The whole thing is as perfect as can be. Christus (Mayr) and Judas (Lechner) stand far higher in excellence than the others, and Judas is also the best wood-carver.

The Play consists of four elements: chorus, tableaux, dramatic incident, and the actors. There is great excitement in the village the year before the Play. On December 6th, the Feast of St. Nicholas, a chapter-day, as it is called in convents, is held to settle and distribute the parts. This is done by general election, forty-five house-holders presiding, headed by the priest and Geistlicher Rath Daisenberg, who has yet to be described.

The Play is cast and recast and the parts distributed. Some keep their parts for years. For example, this year, 1880, there are eight performers of 1870. Two others are also old actors, who have had their parts changed, and there are seven new ones. They can always choose new performers or fill up a blank, because they train the whole ten years. Mayr is now a king amongst them; firstly, it is a great thing to be an Ober-Ammergauer; secondly, it is a high distinction to be employed at all in the theatre; next to that, a person rises in value in proportion to what part he acts, and Christus is the king of them all. No Ammergauer can rise to a higher position than this. It is a thing to dream of and hope for from babyhood. The aspiration of the young generation is to rise to one of the principal parts. It is held for the girls as a reward for virtue, like the former Rosière of France. The slightest whisper against her good name bars a girl from the theatre. Then every actor must be an Ober-Ammergauer; there are only thirteen hundred to choose from.


My day [at the Passion-Play, Monday, August 23rd, 1880] began with Mass and Communion and a Blessing in the church, every performer receiving, and most of the Catholic pilgrims. The service began at 3 a.m. The first incident of my pilgrimage was yesterday to the Madonna of Ettal, and this was my second. People of every nation, tongue, creed, class, and occupation were assembled, from prince to peasant, and even Israelites. They were gathered together from the ends of the earth to witness the great drama of Redemption represented by these villagers; and some are very humble pilgrims, who have walked from far and scraped and hoarded up their pence. It reminded me of Jerusalem in Holy Week.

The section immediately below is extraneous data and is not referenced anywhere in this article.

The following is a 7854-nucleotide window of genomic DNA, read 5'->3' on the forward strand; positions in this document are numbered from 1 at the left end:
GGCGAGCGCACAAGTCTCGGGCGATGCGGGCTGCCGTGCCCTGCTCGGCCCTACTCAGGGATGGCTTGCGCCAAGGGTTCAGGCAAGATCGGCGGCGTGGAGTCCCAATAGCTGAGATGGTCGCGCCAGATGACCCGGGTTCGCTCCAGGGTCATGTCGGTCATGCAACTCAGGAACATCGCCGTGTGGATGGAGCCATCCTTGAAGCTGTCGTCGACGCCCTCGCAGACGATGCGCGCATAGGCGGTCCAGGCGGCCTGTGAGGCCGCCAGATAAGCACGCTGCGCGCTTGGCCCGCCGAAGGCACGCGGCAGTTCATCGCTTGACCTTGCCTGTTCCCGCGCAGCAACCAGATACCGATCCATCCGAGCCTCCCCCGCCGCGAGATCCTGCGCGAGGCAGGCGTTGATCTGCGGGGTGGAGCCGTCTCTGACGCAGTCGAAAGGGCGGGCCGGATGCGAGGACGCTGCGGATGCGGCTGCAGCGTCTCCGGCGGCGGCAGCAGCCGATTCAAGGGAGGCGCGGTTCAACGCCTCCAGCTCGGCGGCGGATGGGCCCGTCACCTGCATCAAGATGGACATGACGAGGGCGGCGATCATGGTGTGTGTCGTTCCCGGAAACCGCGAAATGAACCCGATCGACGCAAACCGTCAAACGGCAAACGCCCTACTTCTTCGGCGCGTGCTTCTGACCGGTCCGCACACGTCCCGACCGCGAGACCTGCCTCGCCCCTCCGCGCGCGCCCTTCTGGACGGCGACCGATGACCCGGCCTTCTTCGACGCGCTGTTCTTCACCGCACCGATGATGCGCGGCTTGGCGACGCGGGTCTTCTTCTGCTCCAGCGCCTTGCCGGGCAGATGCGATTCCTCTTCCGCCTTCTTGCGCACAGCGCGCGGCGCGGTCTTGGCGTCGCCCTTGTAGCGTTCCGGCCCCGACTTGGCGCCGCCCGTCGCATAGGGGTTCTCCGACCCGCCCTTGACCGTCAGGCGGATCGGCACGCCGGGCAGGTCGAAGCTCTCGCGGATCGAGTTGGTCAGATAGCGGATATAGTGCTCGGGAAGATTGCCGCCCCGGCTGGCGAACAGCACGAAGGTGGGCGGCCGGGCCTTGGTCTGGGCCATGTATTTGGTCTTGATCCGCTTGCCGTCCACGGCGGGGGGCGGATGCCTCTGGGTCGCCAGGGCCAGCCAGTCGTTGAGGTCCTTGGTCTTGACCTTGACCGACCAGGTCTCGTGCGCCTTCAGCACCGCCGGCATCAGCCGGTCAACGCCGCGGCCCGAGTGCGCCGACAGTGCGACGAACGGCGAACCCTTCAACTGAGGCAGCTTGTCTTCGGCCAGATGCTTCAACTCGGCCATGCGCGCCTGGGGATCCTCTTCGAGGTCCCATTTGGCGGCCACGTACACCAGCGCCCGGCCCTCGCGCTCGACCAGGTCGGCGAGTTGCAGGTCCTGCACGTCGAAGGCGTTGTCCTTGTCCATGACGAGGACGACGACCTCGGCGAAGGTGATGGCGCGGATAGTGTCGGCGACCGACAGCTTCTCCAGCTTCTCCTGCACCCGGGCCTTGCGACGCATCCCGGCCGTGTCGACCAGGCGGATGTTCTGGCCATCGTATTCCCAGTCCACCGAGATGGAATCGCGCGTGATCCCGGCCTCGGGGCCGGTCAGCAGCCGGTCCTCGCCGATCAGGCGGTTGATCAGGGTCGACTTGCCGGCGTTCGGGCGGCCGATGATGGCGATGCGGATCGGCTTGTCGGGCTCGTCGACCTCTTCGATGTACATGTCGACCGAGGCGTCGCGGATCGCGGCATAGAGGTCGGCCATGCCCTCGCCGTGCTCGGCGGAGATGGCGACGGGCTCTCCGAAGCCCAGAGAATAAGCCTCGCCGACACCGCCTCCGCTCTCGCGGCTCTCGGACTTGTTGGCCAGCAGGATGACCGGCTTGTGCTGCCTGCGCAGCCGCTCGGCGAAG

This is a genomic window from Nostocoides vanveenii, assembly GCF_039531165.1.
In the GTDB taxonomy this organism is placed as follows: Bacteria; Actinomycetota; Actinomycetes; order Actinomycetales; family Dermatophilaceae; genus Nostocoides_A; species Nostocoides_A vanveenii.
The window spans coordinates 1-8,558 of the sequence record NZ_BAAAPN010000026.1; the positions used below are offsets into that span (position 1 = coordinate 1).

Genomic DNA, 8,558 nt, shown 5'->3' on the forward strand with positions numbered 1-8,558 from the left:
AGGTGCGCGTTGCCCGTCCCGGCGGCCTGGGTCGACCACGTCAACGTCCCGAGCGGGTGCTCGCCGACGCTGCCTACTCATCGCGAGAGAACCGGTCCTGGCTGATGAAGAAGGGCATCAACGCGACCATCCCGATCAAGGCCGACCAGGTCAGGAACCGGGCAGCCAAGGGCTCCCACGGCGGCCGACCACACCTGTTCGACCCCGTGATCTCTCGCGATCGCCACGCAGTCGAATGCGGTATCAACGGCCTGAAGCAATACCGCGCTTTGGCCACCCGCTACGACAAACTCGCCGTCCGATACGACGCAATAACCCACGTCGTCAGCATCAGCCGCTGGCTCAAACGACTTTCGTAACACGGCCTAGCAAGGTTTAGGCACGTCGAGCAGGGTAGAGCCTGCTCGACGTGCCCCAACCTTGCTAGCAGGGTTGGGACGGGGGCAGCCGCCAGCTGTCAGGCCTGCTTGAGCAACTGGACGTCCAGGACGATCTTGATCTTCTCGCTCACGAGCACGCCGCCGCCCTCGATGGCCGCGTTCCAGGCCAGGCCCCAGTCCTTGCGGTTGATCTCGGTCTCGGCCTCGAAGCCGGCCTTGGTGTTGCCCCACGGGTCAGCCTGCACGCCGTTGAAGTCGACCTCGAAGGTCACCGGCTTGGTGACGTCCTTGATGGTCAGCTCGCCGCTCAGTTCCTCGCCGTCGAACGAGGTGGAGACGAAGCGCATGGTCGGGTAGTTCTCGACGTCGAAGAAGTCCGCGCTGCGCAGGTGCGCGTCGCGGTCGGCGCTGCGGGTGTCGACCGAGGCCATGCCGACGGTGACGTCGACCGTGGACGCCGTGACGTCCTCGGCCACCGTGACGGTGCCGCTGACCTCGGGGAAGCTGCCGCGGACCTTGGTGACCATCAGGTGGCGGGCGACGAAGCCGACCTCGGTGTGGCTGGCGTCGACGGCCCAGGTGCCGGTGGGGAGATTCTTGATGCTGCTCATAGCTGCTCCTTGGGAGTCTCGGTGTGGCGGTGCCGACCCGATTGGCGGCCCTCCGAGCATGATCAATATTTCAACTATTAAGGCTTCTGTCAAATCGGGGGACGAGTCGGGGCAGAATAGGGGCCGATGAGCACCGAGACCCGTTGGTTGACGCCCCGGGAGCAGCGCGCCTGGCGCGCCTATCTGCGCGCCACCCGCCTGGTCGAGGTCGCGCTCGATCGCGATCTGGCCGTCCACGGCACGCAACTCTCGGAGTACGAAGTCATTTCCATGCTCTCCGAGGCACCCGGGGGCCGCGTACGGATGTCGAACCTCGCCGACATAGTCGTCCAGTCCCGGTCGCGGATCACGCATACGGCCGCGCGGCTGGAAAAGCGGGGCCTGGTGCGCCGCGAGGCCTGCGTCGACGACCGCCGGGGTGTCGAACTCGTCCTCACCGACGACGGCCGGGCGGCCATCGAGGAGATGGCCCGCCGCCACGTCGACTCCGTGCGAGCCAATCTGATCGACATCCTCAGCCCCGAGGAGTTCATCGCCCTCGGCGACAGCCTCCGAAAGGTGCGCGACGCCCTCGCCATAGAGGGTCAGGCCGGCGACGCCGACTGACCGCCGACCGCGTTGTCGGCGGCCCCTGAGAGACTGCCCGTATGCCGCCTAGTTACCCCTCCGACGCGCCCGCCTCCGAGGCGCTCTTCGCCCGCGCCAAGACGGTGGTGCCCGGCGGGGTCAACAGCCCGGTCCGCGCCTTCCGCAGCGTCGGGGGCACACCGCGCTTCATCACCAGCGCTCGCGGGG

The music in the church was beautiful and devotional, and evidently proceeds from the same pen as that sung by Schutzgeister. The people are born with music in them. We could not get that out of an English village, perhaps not out of a great town; but to them it is a matter of course, with their refined art and simple devotion. They are unaware of the effect upon strangers. There is no ostentation or display; they have it even when they are quite alone. Later on, after the service, the band parades through the village, giving notice and collecting the pilgrims, and we proceed to the theatre through the little streets and across a bit of field -- for it is the last building in the village towards the plain -- and take our seats.

The village churchyard was used for the representation up to 1830; but the pastor, finding the crowd damaged it and demolished the gravestones, refused to let them play there. And so it was that fifty years ago the present theatre [this theatre has been rebuilt since the writing of this article] was first built, at the cost of £2,000, and covers a space of 20,000 square feet. It is only made of boards, and is shed-like. All is exposed save the actual stage and three rows of reserved seats called boxes. An umbrella or parasol would be put down at once. All hats are off, and a bonnet if too large. I was requested to ask the lady in front of me (in the reserved seats) to take off her bonnet, but she refused with some hauteur. I knew about it before, and wore a Jersey cap that fitted close to my head.

In July, 1880, it snowed. The day before we went it poured with rain, but the crowd never moved a muscle. We had a fine day; swallows and other birds and butterflies came in and fluttered round us; the open air, the magnificent background, and the side view of Nature in one of her most stupendous forms were something so novel and fascinating in a theatre that it seems like a poetic dream.

I recommend everybody to take a fan to keep off the flies, and for the heat; a pair of neutral-tinted spectacles for the glare; and opera-glasses, as the actors are come distance from the reserved seats. But although a large space of open air intervenes, I could hear almost every word. Taking notes is not allowed.